Not all taxes a snap when using cellphone apps
As the adage goes, there's an app for almost everything, so with tax season in full swing, it's not surprising that there are apps for filing taxes.
H&R Block and TurboTax have apps that enable users to file taxes with their Apple or Android smartphones.
But how good are they? Can users file their federal taxes with just a few taps on 4-inch screens?
That's what I set off to find out, and the answer for most people will probably be no.
The H&R Block 1040EZ 2012 app, otherwise known as H&R Block at Home, and the TurboTax SnapTax app let users fill out a tax return and electronically send it to the Internal Revenue Service.
But unless their tax returns are simple, users will end up having to complete them on a tablet or computer.
Of the two, I found only TurboTax's SnapTax helpful. Using the app, I was able to input my W-2 information by taking a photo of the form. The app provided a tutorial on how to do so.
Although I had to manually enter information for a field the photo feature failed to scan, the app saved me at least 10 minutes.
But when I had other information to input, such as a 1099-MISC, the app redirected me to the company's online software to complete the return. I recommend the free app only if you are filing a 1040EZ.
H&R Block at Home's smartphone app didn't offer me any help.
One of the first pages users encounter is “Qualifying Questions,” on which users check off any situation that applies to them. Among the options are whether users have any dependents, own a home or had income that wasn't from a W-2, interest or unemployment. If a user checks any of the 11 options, the app says it doesn't support the tax situation and encourages the user to visit the online site.
So for now, smartphone apps have a ways to go before they can replace a computer or a tax preparer, though apps for tablets seem to be closing the gap.
H&R Block and TurboTax each have apps for the iPad that use the same software as their online counterparts and thus can be used interchangeably — which I did. I tried both apps and found them helpful, with simple language and a clean interface.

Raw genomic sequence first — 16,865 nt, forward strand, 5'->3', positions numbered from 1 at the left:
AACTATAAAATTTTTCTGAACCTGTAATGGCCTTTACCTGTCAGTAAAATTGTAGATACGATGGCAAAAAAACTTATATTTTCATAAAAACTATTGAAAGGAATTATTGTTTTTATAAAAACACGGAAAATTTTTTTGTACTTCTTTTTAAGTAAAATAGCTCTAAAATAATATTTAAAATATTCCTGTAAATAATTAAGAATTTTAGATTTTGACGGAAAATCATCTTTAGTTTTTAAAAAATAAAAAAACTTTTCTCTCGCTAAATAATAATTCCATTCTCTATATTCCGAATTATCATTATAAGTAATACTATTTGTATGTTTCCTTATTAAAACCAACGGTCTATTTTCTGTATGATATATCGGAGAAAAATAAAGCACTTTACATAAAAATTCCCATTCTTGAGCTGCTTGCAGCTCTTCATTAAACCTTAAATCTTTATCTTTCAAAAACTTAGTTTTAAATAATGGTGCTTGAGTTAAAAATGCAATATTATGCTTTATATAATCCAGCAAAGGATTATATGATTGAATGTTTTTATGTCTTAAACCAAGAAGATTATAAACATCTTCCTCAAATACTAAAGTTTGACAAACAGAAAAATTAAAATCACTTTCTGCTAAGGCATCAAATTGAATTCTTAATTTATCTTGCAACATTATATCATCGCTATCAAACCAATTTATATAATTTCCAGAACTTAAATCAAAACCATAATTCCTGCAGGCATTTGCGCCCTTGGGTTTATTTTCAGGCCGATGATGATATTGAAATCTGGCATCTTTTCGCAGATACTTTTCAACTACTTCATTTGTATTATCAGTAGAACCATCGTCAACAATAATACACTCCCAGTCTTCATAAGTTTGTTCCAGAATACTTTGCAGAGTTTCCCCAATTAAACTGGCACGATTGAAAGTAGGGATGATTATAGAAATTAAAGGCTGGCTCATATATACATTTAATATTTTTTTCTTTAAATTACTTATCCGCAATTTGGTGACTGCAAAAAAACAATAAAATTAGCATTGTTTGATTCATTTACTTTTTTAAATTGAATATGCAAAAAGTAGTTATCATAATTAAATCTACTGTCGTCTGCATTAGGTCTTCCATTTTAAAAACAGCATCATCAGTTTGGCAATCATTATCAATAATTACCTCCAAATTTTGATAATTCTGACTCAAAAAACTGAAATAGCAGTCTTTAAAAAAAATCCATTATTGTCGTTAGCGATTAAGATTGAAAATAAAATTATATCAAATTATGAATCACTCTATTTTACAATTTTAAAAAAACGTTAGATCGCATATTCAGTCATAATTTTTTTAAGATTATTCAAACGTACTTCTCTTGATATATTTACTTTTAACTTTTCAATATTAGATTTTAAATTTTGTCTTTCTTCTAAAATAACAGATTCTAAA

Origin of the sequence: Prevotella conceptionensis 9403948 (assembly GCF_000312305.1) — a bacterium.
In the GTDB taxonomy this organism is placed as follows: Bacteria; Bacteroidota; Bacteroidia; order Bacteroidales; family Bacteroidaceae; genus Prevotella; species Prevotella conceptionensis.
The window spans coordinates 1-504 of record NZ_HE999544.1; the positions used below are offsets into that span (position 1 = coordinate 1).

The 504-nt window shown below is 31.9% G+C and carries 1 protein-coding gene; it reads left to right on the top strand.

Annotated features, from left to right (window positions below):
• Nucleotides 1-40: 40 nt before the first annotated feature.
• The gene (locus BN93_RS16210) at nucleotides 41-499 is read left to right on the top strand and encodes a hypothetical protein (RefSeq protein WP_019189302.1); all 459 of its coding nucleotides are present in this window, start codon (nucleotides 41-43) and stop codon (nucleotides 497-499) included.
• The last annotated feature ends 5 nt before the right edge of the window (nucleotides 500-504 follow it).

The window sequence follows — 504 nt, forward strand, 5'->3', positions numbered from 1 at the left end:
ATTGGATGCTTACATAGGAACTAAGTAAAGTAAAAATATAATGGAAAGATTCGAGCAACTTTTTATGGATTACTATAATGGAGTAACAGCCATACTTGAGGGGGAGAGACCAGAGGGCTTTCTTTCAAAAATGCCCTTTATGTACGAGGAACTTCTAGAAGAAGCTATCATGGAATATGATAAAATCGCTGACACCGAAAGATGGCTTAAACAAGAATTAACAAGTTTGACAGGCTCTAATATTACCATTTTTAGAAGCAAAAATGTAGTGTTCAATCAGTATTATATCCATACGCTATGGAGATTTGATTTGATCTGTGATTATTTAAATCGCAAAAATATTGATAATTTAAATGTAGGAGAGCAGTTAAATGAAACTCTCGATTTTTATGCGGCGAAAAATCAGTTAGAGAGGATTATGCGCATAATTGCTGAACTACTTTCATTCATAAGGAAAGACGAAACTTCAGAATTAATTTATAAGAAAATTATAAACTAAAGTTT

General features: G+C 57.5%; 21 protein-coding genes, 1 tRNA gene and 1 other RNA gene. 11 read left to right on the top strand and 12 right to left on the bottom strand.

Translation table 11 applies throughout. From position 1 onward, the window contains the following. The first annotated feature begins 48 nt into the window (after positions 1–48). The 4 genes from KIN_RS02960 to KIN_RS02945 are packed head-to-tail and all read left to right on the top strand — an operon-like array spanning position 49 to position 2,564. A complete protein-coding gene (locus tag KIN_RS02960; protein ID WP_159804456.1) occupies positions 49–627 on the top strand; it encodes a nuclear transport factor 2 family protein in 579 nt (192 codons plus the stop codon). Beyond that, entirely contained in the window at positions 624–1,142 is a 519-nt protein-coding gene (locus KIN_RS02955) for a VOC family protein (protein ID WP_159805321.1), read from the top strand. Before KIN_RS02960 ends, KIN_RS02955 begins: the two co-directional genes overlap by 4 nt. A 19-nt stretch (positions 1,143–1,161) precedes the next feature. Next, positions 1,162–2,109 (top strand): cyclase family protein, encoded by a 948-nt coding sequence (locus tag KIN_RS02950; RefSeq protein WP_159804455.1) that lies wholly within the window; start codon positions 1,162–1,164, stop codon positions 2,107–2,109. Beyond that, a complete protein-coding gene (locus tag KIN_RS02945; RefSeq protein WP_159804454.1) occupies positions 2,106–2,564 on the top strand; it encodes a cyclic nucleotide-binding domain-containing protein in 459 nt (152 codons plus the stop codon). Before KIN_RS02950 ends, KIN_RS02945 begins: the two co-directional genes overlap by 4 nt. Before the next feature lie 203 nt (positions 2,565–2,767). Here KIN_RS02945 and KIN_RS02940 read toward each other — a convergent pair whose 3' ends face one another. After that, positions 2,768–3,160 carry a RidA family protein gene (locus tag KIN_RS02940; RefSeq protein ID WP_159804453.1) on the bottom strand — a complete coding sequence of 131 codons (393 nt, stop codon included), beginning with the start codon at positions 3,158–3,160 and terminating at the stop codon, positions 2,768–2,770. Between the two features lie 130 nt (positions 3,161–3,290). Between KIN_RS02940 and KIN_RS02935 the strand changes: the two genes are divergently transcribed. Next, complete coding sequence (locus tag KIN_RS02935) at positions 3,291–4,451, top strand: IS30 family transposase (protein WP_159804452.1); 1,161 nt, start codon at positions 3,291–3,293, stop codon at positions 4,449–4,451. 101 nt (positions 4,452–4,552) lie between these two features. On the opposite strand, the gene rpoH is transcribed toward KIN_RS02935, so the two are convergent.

You can use both apps free, but depending on the complexity of your filing, you'll probably have to make an in-app purchase to upgrade and use the software's more capable versions. But they don't charge you for the upgrade until you file your taxes electronically or print them.
This allowed me to compare the services and see which version promised me the bigger refund. For my federal returns, the iPad's TurboTax app offered me about $300 more in refunds than H&R Block at Home.
My advice? Because the smartphone and tablet apps are free to try and you pay only if you file, use them and go with the one that will save you the most money and give you peace of mind.
Salvador Rodriguez is a writer for the Los Angeles Times.
Show commenting policy
TribLive commenting policy
You are solely responsible for your comments and by using TribLive.com you agree to our Terms of Service.
We moderate comments. Our goal is to provide substantive commentary for a general readership. By screening submissions, we provide a space where readers can share intelligent and informed commentary that enhances the quality of our news and information.
While most comments will be posted if they are on-topic and not abusive, moderating decisions are subjective. We will make them as carefully and consistently as we can. Because of the volume of reader comments, we cannot review individual moderation decisions with readers.
We value thoughtful comments representing a range of views that make their point quickly and politely. We make an effort to protect discussions from repeated comments either by the same reader or different readers.
We follow the same standards for taste as the daily newspaper. A few things we won't tolerate: personal attacks, obscenity, vulgarity, profanity (including expletives and letters followed by dashes), commercial promotion, impersonations, incoherence, proselytizing and SHOUTING. Don't include URLs to Web sites.
We do not edit comments. They are either approved or deleted. We reserve the right to edit a comment that is quoted or excerpted in an article. In this case, we may fix spelling and punctuation.
We welcome strong opinions and criticism of our work, but we don't want comments to become bogged down with discussions of our policies and we will moderate accordingly.
We appreciate it when readers and people quoted in articles or blog posts point out errors of fact or emphasis and will investigate all assertions. But these suggestions should be sent via e-mail. To avoid distracting other readers, we won't publish comments that suggest a correction. Instead, corrections will be made in a blog post or in an article.
- More companies embrace exchanges to curb health care costs
- Hospitals turn to technology to tear down language barriers with patients
- MarksJarvis: Benefits, not just pay, hit the skids
- Investors urged to handle Indian stock fund with care
- Pa. unemployment rate rises to 5.8 percent
- Families, friends become lenders of last resort for homebuyers
- Getting into executive pipeline may require schmoozing
- Retailers begin efforts early to woo holiday shoppers
- Apple reaps some benefit from Microsoft deal with NFL
- Komando: It’s possible to keep your info safe online
- Chemical used for freshness leaves EU with little appetite for U.S. apples